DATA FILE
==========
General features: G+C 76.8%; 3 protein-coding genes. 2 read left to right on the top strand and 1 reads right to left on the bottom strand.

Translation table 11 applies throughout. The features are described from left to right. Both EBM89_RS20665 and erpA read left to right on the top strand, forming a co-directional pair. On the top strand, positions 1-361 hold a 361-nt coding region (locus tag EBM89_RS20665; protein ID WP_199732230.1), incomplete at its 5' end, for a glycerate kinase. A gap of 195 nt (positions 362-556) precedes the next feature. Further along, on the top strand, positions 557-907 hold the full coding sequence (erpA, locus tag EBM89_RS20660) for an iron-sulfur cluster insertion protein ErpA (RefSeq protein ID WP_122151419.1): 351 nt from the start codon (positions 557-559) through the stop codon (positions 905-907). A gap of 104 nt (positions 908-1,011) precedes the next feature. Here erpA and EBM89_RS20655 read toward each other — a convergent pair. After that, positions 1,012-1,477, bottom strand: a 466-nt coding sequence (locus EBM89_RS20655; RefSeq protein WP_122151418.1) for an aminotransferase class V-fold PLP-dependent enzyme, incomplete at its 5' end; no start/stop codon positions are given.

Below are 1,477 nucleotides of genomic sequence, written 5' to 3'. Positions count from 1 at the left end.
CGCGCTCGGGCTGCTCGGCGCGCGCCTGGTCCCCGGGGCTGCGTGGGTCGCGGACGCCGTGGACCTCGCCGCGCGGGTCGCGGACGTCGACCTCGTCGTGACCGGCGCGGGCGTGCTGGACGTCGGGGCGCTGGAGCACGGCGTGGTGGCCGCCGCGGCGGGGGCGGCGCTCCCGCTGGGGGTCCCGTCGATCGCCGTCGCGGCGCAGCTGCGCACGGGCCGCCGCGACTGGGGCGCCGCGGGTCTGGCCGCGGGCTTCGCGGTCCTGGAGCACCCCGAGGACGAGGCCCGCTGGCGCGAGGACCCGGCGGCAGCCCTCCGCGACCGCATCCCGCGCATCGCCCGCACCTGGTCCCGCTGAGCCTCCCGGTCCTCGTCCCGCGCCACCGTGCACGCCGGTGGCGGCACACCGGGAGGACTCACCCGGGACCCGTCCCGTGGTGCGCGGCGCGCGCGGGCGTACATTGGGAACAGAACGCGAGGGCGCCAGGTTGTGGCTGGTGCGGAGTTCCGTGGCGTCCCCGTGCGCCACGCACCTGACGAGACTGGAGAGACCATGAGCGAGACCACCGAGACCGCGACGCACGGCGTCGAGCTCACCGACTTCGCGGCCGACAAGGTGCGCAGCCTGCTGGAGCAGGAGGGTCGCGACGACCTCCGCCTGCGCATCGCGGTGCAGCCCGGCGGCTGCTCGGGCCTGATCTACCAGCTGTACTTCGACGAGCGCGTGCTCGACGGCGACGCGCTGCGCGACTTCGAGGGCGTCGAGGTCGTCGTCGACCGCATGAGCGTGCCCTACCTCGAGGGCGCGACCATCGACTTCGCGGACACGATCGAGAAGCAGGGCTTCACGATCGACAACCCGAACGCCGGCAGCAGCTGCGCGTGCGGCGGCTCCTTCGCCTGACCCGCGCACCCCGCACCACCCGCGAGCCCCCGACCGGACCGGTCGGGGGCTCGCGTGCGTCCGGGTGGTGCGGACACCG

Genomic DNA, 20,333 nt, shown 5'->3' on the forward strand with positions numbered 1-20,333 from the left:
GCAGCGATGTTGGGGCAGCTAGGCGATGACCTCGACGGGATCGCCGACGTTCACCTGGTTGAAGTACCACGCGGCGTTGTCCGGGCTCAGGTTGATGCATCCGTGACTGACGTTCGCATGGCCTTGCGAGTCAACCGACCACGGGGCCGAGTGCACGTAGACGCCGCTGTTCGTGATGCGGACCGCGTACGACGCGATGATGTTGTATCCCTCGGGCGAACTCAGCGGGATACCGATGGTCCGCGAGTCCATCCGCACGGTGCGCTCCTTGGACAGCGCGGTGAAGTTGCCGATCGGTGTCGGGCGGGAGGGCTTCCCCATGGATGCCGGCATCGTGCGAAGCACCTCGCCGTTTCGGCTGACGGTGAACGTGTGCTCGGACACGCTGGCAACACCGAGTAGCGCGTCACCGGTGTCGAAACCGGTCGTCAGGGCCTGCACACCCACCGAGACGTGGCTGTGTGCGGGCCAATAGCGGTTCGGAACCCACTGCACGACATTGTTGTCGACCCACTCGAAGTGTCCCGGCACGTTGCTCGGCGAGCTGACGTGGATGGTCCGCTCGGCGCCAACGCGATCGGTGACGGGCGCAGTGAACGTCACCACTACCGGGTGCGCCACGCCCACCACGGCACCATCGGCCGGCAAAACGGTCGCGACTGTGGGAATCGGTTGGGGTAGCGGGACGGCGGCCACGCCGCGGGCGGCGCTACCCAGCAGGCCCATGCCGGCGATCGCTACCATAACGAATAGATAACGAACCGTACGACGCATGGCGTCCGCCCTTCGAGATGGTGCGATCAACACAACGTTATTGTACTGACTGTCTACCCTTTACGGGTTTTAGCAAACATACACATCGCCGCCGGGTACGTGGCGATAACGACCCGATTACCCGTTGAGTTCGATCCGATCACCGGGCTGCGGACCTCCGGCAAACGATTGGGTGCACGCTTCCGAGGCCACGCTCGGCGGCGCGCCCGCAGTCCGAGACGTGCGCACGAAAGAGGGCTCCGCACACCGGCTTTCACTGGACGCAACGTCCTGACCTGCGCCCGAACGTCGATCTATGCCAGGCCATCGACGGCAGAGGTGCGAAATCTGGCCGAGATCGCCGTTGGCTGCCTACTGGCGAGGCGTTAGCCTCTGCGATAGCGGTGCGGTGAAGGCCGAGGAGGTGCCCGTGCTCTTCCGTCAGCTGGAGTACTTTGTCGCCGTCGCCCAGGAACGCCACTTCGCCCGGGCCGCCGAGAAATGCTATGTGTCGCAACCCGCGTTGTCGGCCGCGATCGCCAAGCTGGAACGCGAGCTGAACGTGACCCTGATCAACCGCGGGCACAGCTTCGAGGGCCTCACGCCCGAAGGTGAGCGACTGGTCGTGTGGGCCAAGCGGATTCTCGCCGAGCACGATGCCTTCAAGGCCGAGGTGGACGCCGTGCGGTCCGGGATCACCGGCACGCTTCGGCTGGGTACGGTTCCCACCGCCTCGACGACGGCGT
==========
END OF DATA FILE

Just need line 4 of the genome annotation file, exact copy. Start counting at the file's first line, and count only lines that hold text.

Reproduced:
CGCGCTCGGGCTGCTCGGCGCGCGCCTGGTCCCCGGGGCTGCGTGGGTCGCGGACGCCGTGGACCTCGCCGCGCGGGTCGCGGACGTCGACCTCGTCGTGACCGGCGCGGGCGTGCTGGACGTCGGGGCGCTGGAGCACGGCGTGGTGGCCGCCGCGGCGGGGGCGGCGCTCCCGCTGGGGGTCCCGTCGATCGCCGTCGCGGCGCAGCTGCGCACGGGCCGCCGCGACTGGGGCGCCGCGGGTCTGGCCGCGGGCTTCGCGGTCCTGGAGCACCCCGAGGACGAGGCCCGCTGGCGCGAGGACCCGGCGGCAGCCCTCCGCGACCGCATCCCGCGCATCGCCCGCACCTGGTCCCGCTGAGCCTCCCGGTCCTCGTCCCGCGCCACCGTGCACGCCGGTGGCGGCACACCGGGAGGACTCACCCGGGACCCGTCCCGTGGTGCGCGGCGCGCGCGGGCGTACATTGGGAACAGAACGCGAGGGCGCCAGGTTGTGGCTGGTGCGGAGTTCCGTGGCGTCCCCGTGCGCCACGCACCTGACGAGACTGGAGAGACCATGAGCGAGACCACCGAGACCGCGACGCACGGCGTCGAGCTCACCGACTTCGCGGCCGACAAGGTGCGCAGCCTGCTGGAGCAGGAGGGTCGCGACGACCTCCGCCTGCGCATCGCGGTGCAGCCCGGCGGCTGCTCGGGCCTGATCTACCAGCTGTACTTCGACGAGCGCGTGCTCGACGGCGACGCGCTGCGCGACTTCGAGGGCGTCGAGGTCGTCGTCGACCGCATGAGCGTGCCCTACCTCGAGGGCGCGACCATCGACTTCGCGGACACGATCGAGAAGCAGGGCTTCACGATCGACAACCCGAACGCCGGCAGCAGCTGCGCGTGCGGCGGCTCCTTCGCCTGACCCGCGCACCCCGCACCACCCGCGAGCCCCCGACCGGACCGGTCGGGGGCTCGCGTGCGTCCGGGTGGTGCGGACACCG